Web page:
We know other communities that car sharing is most successful is areas with a high density of residents and good transit service, so we also know that car sharing and good transit service has not always been accessible in an equitable way. So the goal was to expand the access in Saint Paul and Minneapolis by placing them in some of the neighborhoods that have fewer - they never had car sharing before. And so there's more access to the resource.

Andrew Dick: Sure, from our perspective, we've done focus groups and listening sessions, that type of research. We also pay very close attention to the research of organizations, like the UCLA Luskin Center, that found that in California where you have a robust used vehicle market and a lot of MUD residents adopting EVs that they're relying on public DC fast charging at about three times the rate of single family homeowners as their primary means of charging.

In addition to that, we have a sort of a web-based submissions tool. We received 3,969 submissions from individuals, businesses, organizations across the country during our cycle three planning and that is actually open now for cycle four. So we try really hard to listen to the community and understand what their needs are and how we can do a better job of meeting them.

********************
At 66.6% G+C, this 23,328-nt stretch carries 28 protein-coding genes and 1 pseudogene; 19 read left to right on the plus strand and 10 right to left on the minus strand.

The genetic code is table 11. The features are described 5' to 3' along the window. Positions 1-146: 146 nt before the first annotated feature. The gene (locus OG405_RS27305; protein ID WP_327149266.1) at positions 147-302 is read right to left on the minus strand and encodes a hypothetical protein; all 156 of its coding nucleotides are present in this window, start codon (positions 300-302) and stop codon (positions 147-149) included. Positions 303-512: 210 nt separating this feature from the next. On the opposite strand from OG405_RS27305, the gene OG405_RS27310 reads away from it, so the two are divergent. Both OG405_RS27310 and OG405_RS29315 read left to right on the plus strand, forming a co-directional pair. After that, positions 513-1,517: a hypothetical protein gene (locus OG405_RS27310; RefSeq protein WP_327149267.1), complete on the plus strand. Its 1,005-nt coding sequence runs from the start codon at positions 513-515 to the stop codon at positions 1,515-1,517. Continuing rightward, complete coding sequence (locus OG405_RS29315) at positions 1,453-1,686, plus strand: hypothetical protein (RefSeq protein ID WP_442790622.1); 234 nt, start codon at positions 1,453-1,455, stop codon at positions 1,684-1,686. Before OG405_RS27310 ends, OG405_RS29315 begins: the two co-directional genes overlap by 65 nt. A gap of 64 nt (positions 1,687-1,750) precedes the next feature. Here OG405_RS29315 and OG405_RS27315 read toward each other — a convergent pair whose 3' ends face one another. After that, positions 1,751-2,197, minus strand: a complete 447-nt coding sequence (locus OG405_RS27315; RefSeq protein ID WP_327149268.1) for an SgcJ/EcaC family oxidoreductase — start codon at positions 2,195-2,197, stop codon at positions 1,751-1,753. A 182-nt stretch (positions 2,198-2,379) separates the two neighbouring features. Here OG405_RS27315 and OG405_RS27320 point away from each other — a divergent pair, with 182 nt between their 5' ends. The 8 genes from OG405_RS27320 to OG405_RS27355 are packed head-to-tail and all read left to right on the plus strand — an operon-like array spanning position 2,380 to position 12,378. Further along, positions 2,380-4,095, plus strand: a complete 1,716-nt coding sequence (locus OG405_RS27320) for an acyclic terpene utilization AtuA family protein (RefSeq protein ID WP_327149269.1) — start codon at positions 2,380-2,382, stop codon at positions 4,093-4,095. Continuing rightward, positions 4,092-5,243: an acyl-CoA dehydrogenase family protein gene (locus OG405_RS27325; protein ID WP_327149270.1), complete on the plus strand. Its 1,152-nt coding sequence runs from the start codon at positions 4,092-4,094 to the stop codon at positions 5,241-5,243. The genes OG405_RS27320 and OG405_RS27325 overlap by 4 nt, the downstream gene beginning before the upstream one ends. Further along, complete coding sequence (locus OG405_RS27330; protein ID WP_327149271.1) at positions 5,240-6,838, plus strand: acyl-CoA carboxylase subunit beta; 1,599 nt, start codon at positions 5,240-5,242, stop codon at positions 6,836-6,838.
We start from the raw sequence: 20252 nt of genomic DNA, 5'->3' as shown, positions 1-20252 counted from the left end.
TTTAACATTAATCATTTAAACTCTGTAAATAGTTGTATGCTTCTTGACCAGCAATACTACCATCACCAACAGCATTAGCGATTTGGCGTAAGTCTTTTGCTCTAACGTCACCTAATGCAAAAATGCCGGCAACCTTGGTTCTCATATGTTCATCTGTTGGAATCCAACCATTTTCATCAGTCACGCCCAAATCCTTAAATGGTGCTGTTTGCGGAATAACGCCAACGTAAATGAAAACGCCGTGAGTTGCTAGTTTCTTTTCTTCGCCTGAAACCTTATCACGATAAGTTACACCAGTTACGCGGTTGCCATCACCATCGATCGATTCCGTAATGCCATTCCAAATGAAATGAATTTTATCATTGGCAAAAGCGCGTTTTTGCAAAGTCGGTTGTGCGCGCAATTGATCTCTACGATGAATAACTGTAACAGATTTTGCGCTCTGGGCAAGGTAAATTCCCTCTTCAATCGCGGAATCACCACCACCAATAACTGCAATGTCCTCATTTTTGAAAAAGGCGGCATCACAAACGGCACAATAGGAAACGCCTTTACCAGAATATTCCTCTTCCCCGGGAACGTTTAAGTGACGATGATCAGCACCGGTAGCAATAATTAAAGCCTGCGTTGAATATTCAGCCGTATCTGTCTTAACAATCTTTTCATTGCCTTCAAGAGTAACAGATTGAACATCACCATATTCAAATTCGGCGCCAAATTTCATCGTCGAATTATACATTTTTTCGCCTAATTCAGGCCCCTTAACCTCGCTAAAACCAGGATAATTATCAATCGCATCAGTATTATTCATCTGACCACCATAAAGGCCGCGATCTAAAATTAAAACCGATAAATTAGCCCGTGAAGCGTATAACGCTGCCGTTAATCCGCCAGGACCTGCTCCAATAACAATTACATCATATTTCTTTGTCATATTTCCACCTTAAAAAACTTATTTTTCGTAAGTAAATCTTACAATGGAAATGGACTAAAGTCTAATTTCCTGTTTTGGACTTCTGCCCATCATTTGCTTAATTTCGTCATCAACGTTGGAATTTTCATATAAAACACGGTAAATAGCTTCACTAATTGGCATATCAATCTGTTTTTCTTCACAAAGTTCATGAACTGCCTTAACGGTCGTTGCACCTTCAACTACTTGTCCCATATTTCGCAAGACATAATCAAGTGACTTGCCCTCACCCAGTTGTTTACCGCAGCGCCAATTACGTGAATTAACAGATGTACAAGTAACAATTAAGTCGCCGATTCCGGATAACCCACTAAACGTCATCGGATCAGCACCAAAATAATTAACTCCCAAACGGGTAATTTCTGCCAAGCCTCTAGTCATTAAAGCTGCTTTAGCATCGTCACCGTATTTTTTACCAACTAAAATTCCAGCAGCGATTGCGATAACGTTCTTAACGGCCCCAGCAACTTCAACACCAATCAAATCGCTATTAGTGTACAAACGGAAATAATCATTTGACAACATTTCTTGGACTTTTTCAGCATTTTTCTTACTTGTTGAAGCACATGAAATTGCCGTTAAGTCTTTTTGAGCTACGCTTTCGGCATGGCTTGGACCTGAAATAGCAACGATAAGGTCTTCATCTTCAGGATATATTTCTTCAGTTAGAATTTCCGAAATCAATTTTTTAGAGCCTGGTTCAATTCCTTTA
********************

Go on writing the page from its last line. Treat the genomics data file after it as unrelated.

Hannah Morrison: And I can add that while we haven't actually picked any sites for EV chargers to go in, we have narrowed down to these kind of larger locations. And that was based on really engagement that was done by other staff for other projects to listen to kind of what people need for EV charging and really trying to locate EV chargers as close to these multi-unit dwellings as possible without, kind of, going through the often expensive process of upgrading parking units within the apartments.